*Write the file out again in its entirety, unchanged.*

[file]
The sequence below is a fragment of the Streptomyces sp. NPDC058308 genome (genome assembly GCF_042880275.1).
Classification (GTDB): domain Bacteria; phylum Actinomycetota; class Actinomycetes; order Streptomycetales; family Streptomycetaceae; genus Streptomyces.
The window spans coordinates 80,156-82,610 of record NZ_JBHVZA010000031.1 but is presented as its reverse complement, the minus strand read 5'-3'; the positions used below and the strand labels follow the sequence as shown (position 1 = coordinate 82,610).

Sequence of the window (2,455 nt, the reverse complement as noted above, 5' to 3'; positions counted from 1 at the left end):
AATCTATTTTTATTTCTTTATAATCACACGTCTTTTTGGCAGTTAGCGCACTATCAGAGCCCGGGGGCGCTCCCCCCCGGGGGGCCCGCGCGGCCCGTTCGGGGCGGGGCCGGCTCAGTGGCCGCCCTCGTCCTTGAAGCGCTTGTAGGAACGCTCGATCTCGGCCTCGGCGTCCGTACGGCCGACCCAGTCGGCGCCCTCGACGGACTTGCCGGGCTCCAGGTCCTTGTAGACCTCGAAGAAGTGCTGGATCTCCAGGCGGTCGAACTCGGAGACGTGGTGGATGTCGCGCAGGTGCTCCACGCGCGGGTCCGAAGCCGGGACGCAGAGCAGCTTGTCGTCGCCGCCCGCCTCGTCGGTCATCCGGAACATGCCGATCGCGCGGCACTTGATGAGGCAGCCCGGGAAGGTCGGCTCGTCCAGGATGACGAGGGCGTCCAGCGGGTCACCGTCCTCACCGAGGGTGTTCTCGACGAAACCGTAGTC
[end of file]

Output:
The sequence below is a fragment of the Streptomyces sp. NPDC058308 genome (genome assembly GCF_042880275.1).
Classification (GTDB): domain Bacteria; phylum Actinomycetota; class Actinomycetes; order Streptomycetales; family Streptomycetaceae; genus Streptomyces.
The window spans coordinates 80,156-82,610 of record NZ_JBHVZA010000031.1 but is presented as its reverse complement, the minus strand read 5'-3'; the positions used below and the strand labels follow the sequence as shown (position 1 = coordinate 82,610).

Sequence of the window (2,455 nt, the reverse complement as noted above, 5' to 3'; positions counted from 1 at the left end):
AATCTATTTTTATTTCTTTATAATCACACGTCTTTTTGGCAGTTAGCGCACTATCAGAGCCCGGGGGCGCTCCCCCCCGGGGGGCCCGCGCGGCCCGTTCGGGGCGGGGCCGGCTCAGTGGCCGCCCTCGTCCTTGAAGCGCTTGTAGGAACGCTCGATCTCGGCCTCGGCGTCCGTACGGCCGACCCAGTCGGCGCCCTCGACGGACTTGCCGGGCTCCAGGTCCTTGTAGACCTCGAAGAAGTGCTGGATCTCCAGGCGGTCGAACTCGGAGACGTGGTGGATGTCGCGCAGGTGCTCCACGCGCGGGTCCGAAGCCGGGACGCAGAGCAGCTTGTCGTCGCCGCCCGCCTCGTCGGTCATCCGGAACATGCCGATCGCGCGGCACTTGATGAGGCAGCCCGGGAAGGTCGGCTCGTCCAGGATGACGAGGGCGTCCAGCGGGTCACCGTCCTCACCGAGGGTGTTCTCGACGAAACCGTAGTC